Sunday, January 24, 2010

If I Perish

Book Description:
Remarkable story of the savage persecuation of a Christian in Korea during World War II, Ahn E. Sook (Esther Ahn Kim) stood alone among thousands of kneeling people. Her bold defiance of the tyrannical demand to bow to pagan Japanese shrines condemned her to a living death in the filth and degradation of a Japanese prison. This brave woman remained faithful to Christ in the face of brutality, oppression, and ruthlessness of her captors. The story of how she won many of her fellow prisoners to Christ, in the most deplorable conditions, is an inspirtation to all.

I reviewed Francis Chan's latest book "Forgotten God" this past fall. In this book he cites a Korean Christian woman who spent five years in Japanese prisons during WWII because she refused to worship Japanese shrines (which was a law at that time.) He described how this woman, knowing she would be going to prison in the near future, memorized several books of the Bible and ate rotten food in order to prepare herself for the harsh realities of prison.

Let me just restate that: She ate ROTTEN food BEFORE she was ever put in prison!!!
No one made her.
She did it out of her own choosing.
To prepare.

I was intrigued by this story of perseverance and faith, so I check out Esther Ahn Kim's autobiography "If I Perish." Overall, I really enjoyed reading about this woman's life. I have to admit that halfway through it I shook my head and said "this woman can't be real." She was so good. Her compassionate reactions to the persecution of her jailers and fellow prisoners is amazing. Her bravery is inspiring.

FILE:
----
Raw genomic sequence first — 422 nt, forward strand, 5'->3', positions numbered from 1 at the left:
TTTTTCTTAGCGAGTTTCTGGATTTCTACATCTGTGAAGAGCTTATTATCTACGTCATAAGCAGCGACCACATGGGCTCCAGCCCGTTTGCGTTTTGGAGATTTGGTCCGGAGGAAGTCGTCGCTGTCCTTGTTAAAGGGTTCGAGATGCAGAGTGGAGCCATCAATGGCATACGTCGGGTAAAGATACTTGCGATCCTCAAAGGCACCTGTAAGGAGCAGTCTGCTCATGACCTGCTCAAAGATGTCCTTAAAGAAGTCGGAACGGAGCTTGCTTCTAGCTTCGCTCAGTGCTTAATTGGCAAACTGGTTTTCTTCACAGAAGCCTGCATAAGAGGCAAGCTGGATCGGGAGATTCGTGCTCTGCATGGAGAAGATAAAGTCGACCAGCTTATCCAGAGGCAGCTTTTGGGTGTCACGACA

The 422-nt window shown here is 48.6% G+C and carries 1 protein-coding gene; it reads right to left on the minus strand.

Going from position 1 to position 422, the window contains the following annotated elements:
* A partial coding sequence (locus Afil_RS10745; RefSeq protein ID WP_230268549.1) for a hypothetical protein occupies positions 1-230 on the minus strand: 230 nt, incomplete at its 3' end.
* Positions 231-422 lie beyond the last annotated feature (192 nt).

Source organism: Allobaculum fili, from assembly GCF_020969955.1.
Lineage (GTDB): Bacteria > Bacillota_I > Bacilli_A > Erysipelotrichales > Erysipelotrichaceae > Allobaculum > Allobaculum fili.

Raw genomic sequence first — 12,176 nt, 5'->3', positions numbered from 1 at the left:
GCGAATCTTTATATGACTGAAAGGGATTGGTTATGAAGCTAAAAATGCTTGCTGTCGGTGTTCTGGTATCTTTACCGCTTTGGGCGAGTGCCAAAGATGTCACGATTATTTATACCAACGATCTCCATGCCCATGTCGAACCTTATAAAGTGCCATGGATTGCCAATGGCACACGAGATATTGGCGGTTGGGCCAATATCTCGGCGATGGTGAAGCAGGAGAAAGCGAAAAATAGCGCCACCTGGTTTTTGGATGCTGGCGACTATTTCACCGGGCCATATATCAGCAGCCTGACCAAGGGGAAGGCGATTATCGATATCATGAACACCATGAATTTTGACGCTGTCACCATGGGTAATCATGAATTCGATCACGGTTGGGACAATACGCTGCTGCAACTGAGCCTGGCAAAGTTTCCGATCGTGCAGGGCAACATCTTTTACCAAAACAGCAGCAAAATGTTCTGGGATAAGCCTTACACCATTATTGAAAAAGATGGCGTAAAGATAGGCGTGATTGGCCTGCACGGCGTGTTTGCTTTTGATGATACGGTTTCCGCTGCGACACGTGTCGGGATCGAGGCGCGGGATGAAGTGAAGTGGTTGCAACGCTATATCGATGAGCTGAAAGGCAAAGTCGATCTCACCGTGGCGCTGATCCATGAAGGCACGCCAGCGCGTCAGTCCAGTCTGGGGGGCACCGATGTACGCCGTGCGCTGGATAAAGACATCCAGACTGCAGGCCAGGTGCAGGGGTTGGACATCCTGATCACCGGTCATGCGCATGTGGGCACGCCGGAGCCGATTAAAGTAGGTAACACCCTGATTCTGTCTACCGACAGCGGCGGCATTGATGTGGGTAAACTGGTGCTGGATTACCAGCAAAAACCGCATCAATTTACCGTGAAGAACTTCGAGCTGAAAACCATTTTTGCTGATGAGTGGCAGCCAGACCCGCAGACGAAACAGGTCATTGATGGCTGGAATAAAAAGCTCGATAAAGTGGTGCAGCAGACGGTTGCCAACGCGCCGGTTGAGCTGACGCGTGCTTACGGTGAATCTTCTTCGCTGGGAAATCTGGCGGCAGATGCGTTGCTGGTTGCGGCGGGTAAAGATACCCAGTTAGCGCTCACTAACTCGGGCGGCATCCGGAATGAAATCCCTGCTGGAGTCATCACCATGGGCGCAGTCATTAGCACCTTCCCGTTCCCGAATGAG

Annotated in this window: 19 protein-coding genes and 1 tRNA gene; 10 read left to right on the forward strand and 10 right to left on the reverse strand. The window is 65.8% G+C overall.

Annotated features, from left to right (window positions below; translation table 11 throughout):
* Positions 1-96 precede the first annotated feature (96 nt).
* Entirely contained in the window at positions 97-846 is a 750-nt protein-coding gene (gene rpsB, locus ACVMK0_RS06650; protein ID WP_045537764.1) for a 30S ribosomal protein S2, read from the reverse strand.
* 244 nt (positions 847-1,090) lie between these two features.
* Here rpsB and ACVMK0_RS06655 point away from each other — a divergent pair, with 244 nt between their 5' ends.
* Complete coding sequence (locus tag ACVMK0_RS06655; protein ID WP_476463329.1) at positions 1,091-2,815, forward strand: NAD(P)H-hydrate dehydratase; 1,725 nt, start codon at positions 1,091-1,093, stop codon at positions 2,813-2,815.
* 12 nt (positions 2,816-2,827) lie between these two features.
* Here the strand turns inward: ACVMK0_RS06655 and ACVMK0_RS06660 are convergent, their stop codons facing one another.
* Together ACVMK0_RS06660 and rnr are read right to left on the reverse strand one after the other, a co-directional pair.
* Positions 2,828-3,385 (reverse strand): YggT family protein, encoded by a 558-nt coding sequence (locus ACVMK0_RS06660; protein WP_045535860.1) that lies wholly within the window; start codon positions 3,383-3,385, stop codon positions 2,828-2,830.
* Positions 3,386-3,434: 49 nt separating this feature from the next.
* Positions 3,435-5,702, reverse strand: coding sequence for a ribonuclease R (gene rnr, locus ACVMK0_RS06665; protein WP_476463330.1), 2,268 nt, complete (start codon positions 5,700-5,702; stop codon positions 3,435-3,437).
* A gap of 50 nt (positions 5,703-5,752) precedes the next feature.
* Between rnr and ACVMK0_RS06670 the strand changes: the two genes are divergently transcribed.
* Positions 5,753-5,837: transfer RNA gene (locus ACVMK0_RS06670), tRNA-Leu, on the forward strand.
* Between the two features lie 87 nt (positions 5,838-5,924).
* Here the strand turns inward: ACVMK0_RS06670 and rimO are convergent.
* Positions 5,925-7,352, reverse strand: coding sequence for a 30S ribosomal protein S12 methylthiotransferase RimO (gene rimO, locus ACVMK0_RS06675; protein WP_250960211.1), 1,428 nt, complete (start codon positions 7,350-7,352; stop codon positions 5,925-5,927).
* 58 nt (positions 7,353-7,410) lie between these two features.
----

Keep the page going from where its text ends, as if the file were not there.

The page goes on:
It was a great book to read, albeit hard sometimes. It was awful reading about the Japanese cruelty to the Korean Christian prisoners. Yet it was a bold testimony of having undying faith for a God that will never go back on His promises.

To recap:
Worth reading? Yes

Worth buying my own copy? No

Recommend to friends? Maybe...those who are interested in this topic

Stars: 4 out of 5


Susan K said...

It's interesting how we Christians in the United States are amazed at what people in "non-Christian" countries will do for their faith.

I believe we've become complacent and lazy about our beliefs and probably need to read these brutal details. For one day they may be our own story.

I plan to read both books.

Jan von Harz said...

Tabitha, Please stop by my blog as I have nominated you for an award.